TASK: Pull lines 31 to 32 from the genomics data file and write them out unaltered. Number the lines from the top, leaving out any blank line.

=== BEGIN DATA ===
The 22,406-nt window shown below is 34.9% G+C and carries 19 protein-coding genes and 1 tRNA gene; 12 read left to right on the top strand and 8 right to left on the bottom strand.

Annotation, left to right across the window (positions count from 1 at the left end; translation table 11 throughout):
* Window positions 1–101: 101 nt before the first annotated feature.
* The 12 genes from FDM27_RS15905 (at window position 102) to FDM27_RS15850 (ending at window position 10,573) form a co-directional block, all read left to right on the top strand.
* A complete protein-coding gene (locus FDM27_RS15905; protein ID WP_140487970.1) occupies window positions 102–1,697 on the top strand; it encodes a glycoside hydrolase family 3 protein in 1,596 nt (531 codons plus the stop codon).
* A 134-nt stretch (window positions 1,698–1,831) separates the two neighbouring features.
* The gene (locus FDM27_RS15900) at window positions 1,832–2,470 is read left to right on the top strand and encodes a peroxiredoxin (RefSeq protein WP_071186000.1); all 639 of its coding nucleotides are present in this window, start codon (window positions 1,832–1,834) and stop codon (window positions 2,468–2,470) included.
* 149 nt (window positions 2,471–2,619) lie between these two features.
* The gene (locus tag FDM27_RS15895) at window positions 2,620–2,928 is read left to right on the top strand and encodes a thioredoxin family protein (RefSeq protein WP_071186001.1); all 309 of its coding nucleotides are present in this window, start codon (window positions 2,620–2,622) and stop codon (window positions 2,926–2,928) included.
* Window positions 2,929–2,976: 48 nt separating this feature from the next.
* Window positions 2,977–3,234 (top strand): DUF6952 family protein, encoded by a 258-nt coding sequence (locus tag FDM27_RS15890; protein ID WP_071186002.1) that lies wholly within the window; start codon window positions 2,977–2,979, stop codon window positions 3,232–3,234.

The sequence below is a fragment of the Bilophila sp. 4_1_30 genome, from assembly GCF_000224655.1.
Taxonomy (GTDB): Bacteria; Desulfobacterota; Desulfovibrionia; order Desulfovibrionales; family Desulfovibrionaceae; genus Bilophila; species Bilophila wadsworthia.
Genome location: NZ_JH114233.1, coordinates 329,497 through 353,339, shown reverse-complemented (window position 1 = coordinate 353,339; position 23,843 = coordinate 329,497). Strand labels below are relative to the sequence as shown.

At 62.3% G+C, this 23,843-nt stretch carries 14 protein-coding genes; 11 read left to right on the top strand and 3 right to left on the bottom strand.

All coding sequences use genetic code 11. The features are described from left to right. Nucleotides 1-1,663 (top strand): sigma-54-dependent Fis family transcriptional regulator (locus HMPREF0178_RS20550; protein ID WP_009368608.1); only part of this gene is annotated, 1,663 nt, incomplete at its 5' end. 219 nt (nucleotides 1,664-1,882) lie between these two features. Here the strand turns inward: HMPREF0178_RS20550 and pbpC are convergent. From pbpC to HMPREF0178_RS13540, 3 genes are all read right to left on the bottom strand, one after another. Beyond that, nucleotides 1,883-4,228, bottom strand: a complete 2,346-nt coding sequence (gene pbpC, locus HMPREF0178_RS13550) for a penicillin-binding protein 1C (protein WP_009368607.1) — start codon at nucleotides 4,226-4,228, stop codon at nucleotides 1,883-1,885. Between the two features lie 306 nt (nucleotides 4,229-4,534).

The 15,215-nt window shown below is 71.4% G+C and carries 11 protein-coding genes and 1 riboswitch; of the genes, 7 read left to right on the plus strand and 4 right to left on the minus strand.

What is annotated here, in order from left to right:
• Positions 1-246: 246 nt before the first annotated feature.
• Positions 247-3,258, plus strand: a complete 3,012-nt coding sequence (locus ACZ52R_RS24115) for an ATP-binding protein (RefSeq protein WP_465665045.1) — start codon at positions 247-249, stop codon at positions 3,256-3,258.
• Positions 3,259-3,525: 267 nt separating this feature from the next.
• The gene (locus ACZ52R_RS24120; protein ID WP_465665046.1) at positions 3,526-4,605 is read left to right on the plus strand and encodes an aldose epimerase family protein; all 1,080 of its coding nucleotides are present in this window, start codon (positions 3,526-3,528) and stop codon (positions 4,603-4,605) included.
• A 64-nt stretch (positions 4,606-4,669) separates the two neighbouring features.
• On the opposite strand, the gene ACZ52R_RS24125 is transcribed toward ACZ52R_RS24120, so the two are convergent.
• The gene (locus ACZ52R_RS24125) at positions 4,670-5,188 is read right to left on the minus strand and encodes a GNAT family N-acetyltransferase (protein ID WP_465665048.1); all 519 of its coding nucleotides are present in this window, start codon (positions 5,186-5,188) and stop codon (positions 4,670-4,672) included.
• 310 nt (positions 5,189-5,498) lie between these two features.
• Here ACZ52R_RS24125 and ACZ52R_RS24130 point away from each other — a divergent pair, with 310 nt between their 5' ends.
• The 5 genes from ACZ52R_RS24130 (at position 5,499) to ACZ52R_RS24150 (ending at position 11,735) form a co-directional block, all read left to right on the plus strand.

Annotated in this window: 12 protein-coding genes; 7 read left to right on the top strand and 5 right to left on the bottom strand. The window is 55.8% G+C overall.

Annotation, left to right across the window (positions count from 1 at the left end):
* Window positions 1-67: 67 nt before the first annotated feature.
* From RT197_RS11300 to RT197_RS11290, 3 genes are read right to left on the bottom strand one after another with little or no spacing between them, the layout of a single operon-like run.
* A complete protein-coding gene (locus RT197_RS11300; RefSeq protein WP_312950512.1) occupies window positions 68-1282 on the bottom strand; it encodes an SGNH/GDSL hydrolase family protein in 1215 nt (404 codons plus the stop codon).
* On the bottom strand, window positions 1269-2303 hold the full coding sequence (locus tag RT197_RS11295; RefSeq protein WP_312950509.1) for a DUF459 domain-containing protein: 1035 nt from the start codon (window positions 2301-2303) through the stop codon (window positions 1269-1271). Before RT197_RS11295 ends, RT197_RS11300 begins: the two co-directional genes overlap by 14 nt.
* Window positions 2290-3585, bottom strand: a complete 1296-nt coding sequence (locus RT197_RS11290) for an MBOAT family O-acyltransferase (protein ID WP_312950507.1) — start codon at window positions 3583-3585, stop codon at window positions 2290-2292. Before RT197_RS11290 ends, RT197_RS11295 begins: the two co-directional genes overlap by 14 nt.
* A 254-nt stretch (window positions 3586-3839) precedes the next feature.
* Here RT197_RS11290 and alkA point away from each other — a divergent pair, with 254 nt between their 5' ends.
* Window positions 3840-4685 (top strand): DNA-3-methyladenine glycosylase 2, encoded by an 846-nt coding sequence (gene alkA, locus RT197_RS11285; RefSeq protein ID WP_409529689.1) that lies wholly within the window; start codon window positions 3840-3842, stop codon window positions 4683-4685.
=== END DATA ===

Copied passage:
* Window positions 1-67: 67 nt before the first annotated feature.
* From RT197_RS11300 to RT197_RS11290, 3 genes are read right to left on the bottom strand one after another with little or no spacing between them, the layout of a single operon-like run.